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Sat, May 08

FTC Warning: Scammers offer facemasks but don’t deliver

Before you order from an unfamiliar online store, consider these tips below from the FTC to help avoid a scam. (PNI illustration)

Before you order from an unfamiliar online store, consider these tips below from the FTC to help avoid a scam. (PNI illustration)

The Federal Trade Commission warns that when there is a high demand online for health and safety items, like facemasks and paper products, that's what scammers will pretend to sell.

Since the beginning of March, dozens of people, including healthcare workers, have told the FTC they paid online stores for facemasks and toilet paper but didn’t get anything. Most people said the scammers took their money and then ghosted them by cutting off all contact, refusing to answer questions, or closing or deactivating their online store websites.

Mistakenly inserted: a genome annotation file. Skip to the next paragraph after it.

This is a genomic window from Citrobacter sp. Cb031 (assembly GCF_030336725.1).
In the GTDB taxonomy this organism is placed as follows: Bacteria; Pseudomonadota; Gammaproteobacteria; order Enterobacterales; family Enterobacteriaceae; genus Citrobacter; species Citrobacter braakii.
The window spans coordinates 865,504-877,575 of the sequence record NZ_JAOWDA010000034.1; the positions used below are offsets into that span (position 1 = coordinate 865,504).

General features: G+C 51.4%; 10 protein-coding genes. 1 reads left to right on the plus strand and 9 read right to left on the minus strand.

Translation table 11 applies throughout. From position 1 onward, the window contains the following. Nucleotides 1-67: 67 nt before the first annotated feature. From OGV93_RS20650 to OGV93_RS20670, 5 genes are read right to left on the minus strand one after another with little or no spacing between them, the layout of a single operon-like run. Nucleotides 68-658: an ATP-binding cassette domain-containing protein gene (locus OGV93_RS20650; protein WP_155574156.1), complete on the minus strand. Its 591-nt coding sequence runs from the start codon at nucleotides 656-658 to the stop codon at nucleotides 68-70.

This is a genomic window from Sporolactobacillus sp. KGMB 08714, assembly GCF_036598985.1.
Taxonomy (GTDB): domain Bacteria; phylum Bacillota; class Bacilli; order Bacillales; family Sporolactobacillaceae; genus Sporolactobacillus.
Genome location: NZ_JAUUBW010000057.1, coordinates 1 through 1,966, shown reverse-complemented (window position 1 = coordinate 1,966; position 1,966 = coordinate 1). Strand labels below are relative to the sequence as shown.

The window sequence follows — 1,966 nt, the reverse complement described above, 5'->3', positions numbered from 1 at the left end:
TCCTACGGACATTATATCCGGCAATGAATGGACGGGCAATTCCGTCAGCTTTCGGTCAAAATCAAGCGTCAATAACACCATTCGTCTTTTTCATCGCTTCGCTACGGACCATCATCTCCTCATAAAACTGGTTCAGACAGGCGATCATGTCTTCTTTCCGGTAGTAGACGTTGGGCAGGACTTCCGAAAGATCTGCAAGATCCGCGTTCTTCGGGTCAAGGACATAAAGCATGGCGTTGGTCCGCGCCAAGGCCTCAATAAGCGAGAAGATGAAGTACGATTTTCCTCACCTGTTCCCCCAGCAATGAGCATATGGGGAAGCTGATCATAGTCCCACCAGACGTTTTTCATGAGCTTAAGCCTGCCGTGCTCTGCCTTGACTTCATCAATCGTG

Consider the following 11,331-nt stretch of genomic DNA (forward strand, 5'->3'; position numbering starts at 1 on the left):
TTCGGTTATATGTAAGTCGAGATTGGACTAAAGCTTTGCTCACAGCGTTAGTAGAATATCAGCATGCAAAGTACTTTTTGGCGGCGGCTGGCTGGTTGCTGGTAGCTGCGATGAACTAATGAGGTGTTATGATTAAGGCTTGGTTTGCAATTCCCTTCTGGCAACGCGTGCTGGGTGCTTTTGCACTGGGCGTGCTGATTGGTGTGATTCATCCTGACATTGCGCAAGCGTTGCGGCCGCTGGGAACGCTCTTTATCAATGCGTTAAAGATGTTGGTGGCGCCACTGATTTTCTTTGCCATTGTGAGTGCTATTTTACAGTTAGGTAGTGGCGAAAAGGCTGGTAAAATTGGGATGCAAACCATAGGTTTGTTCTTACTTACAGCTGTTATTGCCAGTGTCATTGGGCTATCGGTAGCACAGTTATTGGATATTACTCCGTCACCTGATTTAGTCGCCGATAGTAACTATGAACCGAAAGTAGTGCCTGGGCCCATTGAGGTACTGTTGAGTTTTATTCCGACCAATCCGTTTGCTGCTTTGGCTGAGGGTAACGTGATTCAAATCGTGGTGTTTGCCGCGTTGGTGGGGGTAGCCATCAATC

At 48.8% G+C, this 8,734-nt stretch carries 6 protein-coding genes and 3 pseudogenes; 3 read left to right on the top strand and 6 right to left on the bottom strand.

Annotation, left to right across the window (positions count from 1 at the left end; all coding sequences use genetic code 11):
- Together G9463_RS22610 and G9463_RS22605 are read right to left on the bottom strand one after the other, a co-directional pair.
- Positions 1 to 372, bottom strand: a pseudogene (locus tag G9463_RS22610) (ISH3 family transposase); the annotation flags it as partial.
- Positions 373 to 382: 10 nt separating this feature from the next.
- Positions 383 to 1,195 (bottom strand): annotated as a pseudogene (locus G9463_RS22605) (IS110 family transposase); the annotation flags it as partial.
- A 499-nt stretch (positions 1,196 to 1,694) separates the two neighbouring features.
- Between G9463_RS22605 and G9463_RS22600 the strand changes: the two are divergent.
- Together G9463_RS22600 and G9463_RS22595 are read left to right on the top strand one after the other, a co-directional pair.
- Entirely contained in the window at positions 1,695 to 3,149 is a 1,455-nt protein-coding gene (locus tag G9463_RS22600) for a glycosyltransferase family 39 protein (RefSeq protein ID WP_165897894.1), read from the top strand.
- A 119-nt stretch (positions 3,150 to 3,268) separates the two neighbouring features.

Before you order from an unfamiliar online store, consider these tips from the FTC to help avoid a scam:

Check out the company or product by typing its name in a search engine with terms like “review,” “complaint,” or “scam.” See what other people say about it. Read the seller's description of the product carefully. If the seller has name-brand goods at steeply discounted prices, they might be fakes.

Look at the terms of the sale. Calculate the total purchase price, including taxes, shipping, and handling. Find out when you can expect your delivery. By law, sellers should ship your order within the time stated in its ads, or within 30 days if the ads don’t state a time. If you have to return the item, can you get a refund? Who pays for return shipping? Is there a restocking fee?

Pay by credit card. You’ll get protections under federal law, so you don’t have to pay for merchandise you ordered but didn’t get. If a business charged your account too soon, and didn’t deliver the merchandise on time, you can dispute the billing error and report it to your credit card company.

If you have a problem with an online purchase, you can try to work it out with the seller, but remember: you have the right to dispute a billing error directly with the credit card issuer. And if you suspect a scam, tell the FTC at ftc.gov/complaint.

For more for more tips, blogs, and videos about avoiding Coronavirus-related scams, visit ftc.gov/coronavirus.

Information provided by Bridget Small, FTC Consumer Education Specialist.

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